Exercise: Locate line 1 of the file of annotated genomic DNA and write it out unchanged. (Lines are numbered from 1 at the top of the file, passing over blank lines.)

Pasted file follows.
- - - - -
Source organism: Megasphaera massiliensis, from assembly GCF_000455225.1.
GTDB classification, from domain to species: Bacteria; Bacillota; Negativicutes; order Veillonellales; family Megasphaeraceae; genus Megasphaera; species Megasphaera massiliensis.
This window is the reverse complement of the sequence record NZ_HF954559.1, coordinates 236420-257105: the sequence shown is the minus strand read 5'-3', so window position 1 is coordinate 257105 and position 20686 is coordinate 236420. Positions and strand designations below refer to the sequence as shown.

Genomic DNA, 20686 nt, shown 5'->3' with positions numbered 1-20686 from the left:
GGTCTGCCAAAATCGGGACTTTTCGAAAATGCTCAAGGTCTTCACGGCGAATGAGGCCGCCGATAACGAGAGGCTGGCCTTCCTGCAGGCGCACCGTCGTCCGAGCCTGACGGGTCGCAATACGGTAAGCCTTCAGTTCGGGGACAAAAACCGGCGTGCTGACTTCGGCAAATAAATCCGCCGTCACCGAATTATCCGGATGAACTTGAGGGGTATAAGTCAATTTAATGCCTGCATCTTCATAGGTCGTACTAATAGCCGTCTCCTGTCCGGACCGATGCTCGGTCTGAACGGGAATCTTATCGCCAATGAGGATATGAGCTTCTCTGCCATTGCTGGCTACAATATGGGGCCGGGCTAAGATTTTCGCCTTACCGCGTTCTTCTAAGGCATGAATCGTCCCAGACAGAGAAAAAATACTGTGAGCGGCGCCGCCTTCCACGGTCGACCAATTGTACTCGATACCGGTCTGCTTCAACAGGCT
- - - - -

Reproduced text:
Source organism: Megasphaera massiliensis, from assembly GCF_000455225.1.